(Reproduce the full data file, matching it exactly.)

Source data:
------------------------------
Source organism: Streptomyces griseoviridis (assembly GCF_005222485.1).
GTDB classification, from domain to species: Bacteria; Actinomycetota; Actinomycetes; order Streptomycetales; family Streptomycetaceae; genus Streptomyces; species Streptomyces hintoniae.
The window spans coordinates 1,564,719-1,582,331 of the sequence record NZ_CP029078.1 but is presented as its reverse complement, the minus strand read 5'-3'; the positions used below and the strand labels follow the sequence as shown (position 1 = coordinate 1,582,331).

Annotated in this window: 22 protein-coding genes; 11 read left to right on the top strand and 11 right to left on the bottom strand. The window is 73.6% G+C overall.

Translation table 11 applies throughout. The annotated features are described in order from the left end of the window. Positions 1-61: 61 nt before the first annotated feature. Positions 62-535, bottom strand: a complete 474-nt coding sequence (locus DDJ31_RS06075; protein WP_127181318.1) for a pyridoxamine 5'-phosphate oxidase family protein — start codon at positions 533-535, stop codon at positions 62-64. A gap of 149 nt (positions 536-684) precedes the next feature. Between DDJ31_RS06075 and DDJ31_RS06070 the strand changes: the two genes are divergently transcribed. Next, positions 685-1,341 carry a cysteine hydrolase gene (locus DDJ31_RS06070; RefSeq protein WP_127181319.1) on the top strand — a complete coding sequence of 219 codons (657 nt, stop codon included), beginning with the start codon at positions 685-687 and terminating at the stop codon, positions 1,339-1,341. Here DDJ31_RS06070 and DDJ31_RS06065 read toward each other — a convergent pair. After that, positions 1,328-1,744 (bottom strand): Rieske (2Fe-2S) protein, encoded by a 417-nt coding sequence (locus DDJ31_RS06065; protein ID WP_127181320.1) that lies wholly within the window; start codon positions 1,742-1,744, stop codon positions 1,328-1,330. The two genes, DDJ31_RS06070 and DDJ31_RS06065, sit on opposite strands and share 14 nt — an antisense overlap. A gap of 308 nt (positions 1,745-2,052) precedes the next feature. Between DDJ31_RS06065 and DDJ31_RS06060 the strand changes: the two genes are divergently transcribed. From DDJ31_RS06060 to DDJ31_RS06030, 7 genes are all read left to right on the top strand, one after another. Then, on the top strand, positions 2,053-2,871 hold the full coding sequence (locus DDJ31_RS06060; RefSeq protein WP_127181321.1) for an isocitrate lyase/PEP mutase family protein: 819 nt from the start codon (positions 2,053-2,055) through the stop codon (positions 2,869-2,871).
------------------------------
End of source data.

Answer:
Source organism: Streptomyces griseoviridis (assembly GCF_005222485.1).
GTDB classification, from domain to species: Bacteria; Actinomycetota; Actinomycetes; order Streptomycetales; family Streptomycetaceae; genus Streptomyces; species Streptomyces hintoniae.
The window spans coordinates 1,564,719-1,582,331 of the sequence record NZ_CP029078.1 but is presented as its reverse complement, the minus strand read 5'-3'; the positions used below and the strand labels follow the sequence as shown (position 1 = coordinate 1,582,331).

Annotated in this window: 22 protein-coding genes; 11 read left to right on the top strand and 11 right to left on the bottom strand. The window is 73.6% G+C overall.

Translation table 11 applies throughout. The annotated features are described in order from the left end of the window. Positions 1-61: 61 nt before the first annotated feature. Positions 62-535, bottom strand: a complete 474-nt coding sequence (locus DDJ31_RS06075; protein WP_127181318.1) for a pyridoxamine 5'-phosphate oxidase family protein — start codon at positions 533-535, stop codon at positions 62-64. A gap of 149 nt (positions 536-684) precedes the next feature. Between DDJ31_RS06075 and DDJ31_RS06070 the strand changes: the two genes are divergently transcribed. Next, positions 685-1,341 carry a cysteine hydrolase gene (locus DDJ31_RS06070; RefSeq protein WP_127181319.1) on the top strand — a complete coding sequence of 219 codons (657 nt, stop codon included), beginning with the start codon at positions 685-687 and terminating at the stop codon, positions 1,339-1,341. Here DDJ31_RS06070 and DDJ31_RS06065 read toward each other — a convergent pair. After that, positions 1,328-1,744 (bottom strand): Rieske (2Fe-2S) protein, encoded by a 417-nt coding sequence (locus DDJ31_RS06065; protein ID WP_127181320.1) that lies wholly within the window; start codon positions 1,742-1,744, stop codon positions 1,328-1,330. The two genes, DDJ31_RS06070 and DDJ31_RS06065, sit on opposite strands and share 14 nt — an antisense overlap. A gap of 308 nt (positions 1,745-2,052) precedes the next feature. Between DDJ31_RS06065 and DDJ31_RS06060 the strand changes: the two genes are divergently transcribed. From DDJ31_RS06060 to DDJ31_RS06030, 7 genes are all read left to right on the top strand, one after another. Then, on the top strand, positions 2,053-2,871 hold the full coding sequence (locus DDJ31_RS06060; RefSeq protein WP_127181321.1) for an isocitrate lyase/PEP mutase family protein: 819 nt from the start codon (positions 2,053-2,055) through the stop codon (positions 2,869-2,871).